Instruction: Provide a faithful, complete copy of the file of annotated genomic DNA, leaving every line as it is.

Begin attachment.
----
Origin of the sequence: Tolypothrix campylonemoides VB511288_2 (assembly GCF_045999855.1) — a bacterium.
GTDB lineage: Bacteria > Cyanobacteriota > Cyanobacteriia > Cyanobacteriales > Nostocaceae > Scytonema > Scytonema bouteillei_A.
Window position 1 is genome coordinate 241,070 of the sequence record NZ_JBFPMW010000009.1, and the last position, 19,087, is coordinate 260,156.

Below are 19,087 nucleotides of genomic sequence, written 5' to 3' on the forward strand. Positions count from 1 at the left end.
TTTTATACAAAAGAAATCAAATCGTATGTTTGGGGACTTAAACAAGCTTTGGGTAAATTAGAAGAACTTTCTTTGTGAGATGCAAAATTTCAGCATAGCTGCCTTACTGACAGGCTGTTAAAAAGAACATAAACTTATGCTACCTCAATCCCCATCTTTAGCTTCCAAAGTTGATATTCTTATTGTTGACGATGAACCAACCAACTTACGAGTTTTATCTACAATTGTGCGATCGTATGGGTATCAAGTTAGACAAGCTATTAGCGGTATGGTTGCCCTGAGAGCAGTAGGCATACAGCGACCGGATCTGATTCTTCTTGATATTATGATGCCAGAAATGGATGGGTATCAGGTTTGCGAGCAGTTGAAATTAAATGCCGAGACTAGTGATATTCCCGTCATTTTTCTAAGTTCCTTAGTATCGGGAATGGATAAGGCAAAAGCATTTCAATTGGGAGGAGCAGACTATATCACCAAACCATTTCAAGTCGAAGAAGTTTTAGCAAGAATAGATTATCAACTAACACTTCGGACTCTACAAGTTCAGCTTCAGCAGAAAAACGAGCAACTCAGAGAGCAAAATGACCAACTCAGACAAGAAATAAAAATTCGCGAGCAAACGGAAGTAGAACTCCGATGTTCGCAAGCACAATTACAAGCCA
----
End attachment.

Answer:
Origin of the sequence: Tolypothrix campylonemoides VB511288_2 (assembly GCF_045999855.1) — a bacterium.
GTDB lineage: Bacteria > Cyanobacteriota > Cyanobacteriia > Cyanobacteriales > Nostocaceae > Scytonema > Scytonema bouteillei_A.
Window position 1 is genome coordinate 241,070 of the sequence record NZ_JBFPMW010000009.1, and the last position, 19,087, is coordinate 260,156.

Below are 19,087 nucleotides of genomic sequence, written 5' to 3' on the forward strand. Positions count from 1 at the left end.
TTTTATACAAAAGAAATCAAATCGTATGTTTGGGGACTTAAACAAGCTTTGGGTAAATTAGAAGAACTTTCTTTGTGAGATGCAAAATTTCAGCATAGCTGCCTTACTGACAGGCTGTTAAAAAGAACATAAACTTATGCTACCTCAATCCCCATCTTTAGCTTCCAAAGTTGATATTCTTATTGTTGACGATGAACCAACCAACTTACGAGTTTTATCTACAATTGTGCGATCGTATGGGTATCAAGTTAGACAAGCTATTAGCGGTATGGTTGCCCTGAGAGCAGTAGGCATACAGCGACCGGATCTGATTCTTCTTGATATTATGATGCCAGAAATGGATGGGTATCAGGTTTGCGAGCAGTTGAAATTAAATGCCGAGACTAGTGATATTCCCGTCATTTTTCTAAGTTCCTTAGTATCGGGAATGGATAAGGCAAAAGCATTTCAATTGGGAGGAGCAGACTATATCACCAAACCATTTCAAGTCGAAGAAGTTTTAGCAAGAATAGATTATCAACTAACACTTCGGACTCTACAAGTTCAGCTTCAGCAGAAAAACGAGCAACTCAGAGAGCAAAATGACCAACTCAGACAAGAAATAAAAATTCGCGAGCAAACGGAAGTAGAACTCCGATGTTCGCAAGCACAATTACAAGCCA